“The [Japanese] central bank’s implementation of quantitative easing at a time of zero interest rates was similar to a shopkeeper who, unable to sell more than 100 apples a day at Y100 each, tries stocking his shelves with 1,000 apples, and when that has no effect, adds another 1,000. As long as the price remains the same, there is no reason consumer behaviour should change – sales will remain stuck about 100 even if the shopkeeper puts 3,000 apples on display. This is essentially the story of quantitative easing, which not only failed to bring about economic recovery, but also failed to stop asset prices from falling well into 2003.”
– Richard Koo, “The Holy Grail of Macro Economics: Lessons from Japan’s Great Recession” (John Wiley 2008).
Richard Koo is particularly good at pointing out that the monetarist Emperor has no clothes. Cutting interest rates to zero in post-bubble Japan had little impact because in a balance sheet recession, when companies are determined to pay down debt to stay alive, they will not borrow at any price.
In Koo‟s words, “Quantitative easing was the twenty-first century’s greatest monetary non-event.”
When your investment case essentially rests on nothing more substantial than “greater fool theory” and a somewhat magical process whereby the Treasury issues debt which is immediately bought back by the central bank, it is probably time to look to a less heavily manipulated market.
On the likely impact of quantitative easing in the UK, Richard Koo again:
“At the risk of belabouring the obvious, imagine a patient in the hospital who takes a drug prescribed by her doctor, but does not react as the doctor expected and, more importantly, does not get better. When she reports back to the doctor, he tells her to double the dosage. But this does not help either. So he orders her to take four times, eight times, and finally a hundred times the original dosage. All to no avail. Under these circumstances, any normal human being would come to the conclusion that the doctor’s original diagnosis was wrong, and that the patient suffered from a different disease. But today’s macroeconomics assumes that private sector firms are maximizing profits at all times, meaning that given a low enough interest rate, they should be willing to borrow money to invest.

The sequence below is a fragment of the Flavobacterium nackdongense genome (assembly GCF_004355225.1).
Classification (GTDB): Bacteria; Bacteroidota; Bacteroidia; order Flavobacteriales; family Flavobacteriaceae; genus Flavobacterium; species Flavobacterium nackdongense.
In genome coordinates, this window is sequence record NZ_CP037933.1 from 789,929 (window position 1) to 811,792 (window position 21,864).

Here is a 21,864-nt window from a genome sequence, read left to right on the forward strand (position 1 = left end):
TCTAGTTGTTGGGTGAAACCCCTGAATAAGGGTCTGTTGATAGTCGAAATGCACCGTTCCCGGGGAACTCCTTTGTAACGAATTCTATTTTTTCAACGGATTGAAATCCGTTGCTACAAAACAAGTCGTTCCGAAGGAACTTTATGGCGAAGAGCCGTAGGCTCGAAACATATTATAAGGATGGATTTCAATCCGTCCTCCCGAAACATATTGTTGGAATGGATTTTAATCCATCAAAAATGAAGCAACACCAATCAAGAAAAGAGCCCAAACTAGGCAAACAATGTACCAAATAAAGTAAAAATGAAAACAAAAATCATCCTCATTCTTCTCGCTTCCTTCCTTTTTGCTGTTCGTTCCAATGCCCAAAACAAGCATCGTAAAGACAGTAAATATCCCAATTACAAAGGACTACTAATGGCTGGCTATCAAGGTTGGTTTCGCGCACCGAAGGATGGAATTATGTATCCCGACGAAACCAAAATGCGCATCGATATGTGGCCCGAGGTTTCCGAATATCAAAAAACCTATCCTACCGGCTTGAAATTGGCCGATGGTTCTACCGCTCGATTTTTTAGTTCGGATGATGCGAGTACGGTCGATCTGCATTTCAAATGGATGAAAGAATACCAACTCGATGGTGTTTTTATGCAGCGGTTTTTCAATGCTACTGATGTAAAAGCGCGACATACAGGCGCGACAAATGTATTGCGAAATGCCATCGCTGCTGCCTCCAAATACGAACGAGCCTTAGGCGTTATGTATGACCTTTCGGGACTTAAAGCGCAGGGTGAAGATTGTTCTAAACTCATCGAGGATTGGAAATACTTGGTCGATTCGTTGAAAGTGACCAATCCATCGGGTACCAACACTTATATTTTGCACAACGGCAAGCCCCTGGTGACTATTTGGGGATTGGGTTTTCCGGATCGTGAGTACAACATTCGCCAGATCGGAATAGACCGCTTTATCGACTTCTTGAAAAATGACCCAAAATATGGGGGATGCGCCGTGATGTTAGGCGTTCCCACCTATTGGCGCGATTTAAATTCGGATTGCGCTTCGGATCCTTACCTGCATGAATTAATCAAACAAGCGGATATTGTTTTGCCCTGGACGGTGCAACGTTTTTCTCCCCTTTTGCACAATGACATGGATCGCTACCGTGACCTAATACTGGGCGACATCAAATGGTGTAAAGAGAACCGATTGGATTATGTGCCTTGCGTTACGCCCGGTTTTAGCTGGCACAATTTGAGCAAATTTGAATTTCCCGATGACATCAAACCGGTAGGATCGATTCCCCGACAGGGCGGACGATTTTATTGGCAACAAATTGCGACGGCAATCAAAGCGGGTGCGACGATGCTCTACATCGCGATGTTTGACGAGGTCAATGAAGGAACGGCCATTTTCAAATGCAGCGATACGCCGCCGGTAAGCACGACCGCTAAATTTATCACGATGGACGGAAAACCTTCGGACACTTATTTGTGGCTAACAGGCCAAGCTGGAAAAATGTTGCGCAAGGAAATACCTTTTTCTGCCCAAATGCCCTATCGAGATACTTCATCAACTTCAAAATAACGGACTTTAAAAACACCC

In reality, however, borrowers – not lenders, as argued by academic economists – were the primary bottleneck in Japan’s Great Recession.”
Krugman might counter that forcing long-term rates down will lower rates on mortgages. It will do no such thing. Mortgage rates long ago disconnected from the 10-year treasury, primarily because of rising default risk. This is why the Fed has a separate facility dealing specifically with mortgage rates.
Given all the Fed and Fed-sponsored lending facilities, the Fed is pretty much the lender of only resort across the board. In this case, if you were a bank would you want to commit to holding a 30 year mortgage when the only reason rates were low was because the Fed manipulated them that low (assuming once again the Fed could do such a thing)?
In Passing the Buck economist Greg Mankiw was the one arguing for quantitative easing while challenging Krugman who argued for deficit spending. This caused a bit of a spat at the time and they have been arguing about many things ever since .
For the record, both are now wrong because quantitative easing did not accomplish a damn thing for Japan nor will it accomplish a damn thing for the US. What it will do however, is distort the economic picture while creating an expense unwinding something that should never have been wound up in the first place.
Moreover, Krugman is doubly wrong because of his Keynesian “hangover theories” as noted in Krugman Still Wrong After All These Years.
At least we have a price tag for this lunch proposal. It’s a start. Now all we need is for Krugman to come to the realization that the benefits are negative. After all, $200 billion lunches that provide no benefit are rather expensive indeed.
Mike “Mish” Shedlock